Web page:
[p2p-research] P2P Carbon trading - stage one

Ryan Lanham rlanham1963 at gmail.com
Thu Nov 19 16:22:36 CET 2009

> However, I think carbon trading is the wrong approach altogether. If
> it is clear that we should be emitting less Carbon Dioxide, then
> larger businesses and governments should be looking at how to change
> the systems that entities are using. It seems logical that this would
> more rapidly decrease emissions than offsets, and trading. I suppose I
> could be wrong about that. Carbon trading looks more and more like a
> shell game to me...

The economic theory would be that cap and trade offers aggregate
restrictions while giving firms room to maneuver.  If you can lower costs by
innovating and producing less carbon, then do so and sell your credits.  If
others cannot so innovate, then gradually raise prices and buy credits.  The
results of such systems have been generally good but less than ideal.

The good news in my opinion is that C&T forces tight measures and reduces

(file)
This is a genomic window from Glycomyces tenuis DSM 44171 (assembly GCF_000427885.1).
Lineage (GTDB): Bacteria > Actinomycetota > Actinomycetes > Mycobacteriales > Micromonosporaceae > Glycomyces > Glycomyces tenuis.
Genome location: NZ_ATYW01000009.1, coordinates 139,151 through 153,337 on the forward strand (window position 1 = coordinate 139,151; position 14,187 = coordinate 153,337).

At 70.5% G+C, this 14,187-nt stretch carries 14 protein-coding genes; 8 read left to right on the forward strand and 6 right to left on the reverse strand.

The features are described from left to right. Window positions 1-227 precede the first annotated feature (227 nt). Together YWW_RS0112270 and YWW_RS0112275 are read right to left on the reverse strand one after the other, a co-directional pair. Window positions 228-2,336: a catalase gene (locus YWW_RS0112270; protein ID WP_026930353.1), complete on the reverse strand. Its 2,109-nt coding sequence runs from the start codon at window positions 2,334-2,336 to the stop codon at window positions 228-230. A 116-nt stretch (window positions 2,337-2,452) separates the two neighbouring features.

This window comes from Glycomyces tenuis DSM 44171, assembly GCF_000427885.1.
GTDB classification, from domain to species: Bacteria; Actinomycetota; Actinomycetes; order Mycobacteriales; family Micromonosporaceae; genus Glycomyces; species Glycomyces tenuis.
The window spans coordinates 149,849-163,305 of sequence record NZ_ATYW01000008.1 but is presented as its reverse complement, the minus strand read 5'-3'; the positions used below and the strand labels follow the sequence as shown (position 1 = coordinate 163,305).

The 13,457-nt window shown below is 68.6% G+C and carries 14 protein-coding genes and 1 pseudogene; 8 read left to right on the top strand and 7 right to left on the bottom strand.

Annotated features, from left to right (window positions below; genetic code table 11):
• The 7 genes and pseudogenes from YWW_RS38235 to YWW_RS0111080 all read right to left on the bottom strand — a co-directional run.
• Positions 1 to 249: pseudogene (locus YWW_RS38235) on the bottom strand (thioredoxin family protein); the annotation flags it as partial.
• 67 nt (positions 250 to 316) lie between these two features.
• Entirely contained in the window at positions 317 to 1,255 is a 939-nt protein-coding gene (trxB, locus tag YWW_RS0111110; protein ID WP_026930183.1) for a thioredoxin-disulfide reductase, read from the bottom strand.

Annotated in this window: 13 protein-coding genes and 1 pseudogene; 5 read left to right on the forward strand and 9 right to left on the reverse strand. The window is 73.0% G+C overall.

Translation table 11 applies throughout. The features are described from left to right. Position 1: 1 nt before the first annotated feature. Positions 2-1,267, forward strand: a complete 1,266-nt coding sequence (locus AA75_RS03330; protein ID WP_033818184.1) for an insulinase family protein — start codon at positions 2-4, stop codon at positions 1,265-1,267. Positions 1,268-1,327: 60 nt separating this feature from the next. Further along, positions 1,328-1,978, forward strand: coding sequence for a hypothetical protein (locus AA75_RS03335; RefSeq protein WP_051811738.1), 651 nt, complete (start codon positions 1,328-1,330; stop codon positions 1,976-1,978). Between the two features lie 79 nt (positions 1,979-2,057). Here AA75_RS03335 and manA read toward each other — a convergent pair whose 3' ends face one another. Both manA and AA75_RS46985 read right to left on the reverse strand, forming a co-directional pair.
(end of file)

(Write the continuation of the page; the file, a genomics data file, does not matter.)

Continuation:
burdens on governments--and the right wing of business hates
governments...and won't generally cooperate with it.  This way there are
economic incentives for the conventional anti-government crowd to do the
right things.

All in all I am relunctantly pro C&T..  It isn't perfect, but it is probably
the best and quickest compromise position.  We all wish compromises weren't
necessary, but in a world of differences, you either have power or
compromise.  In my book, given the past, I'll take compromise every time.

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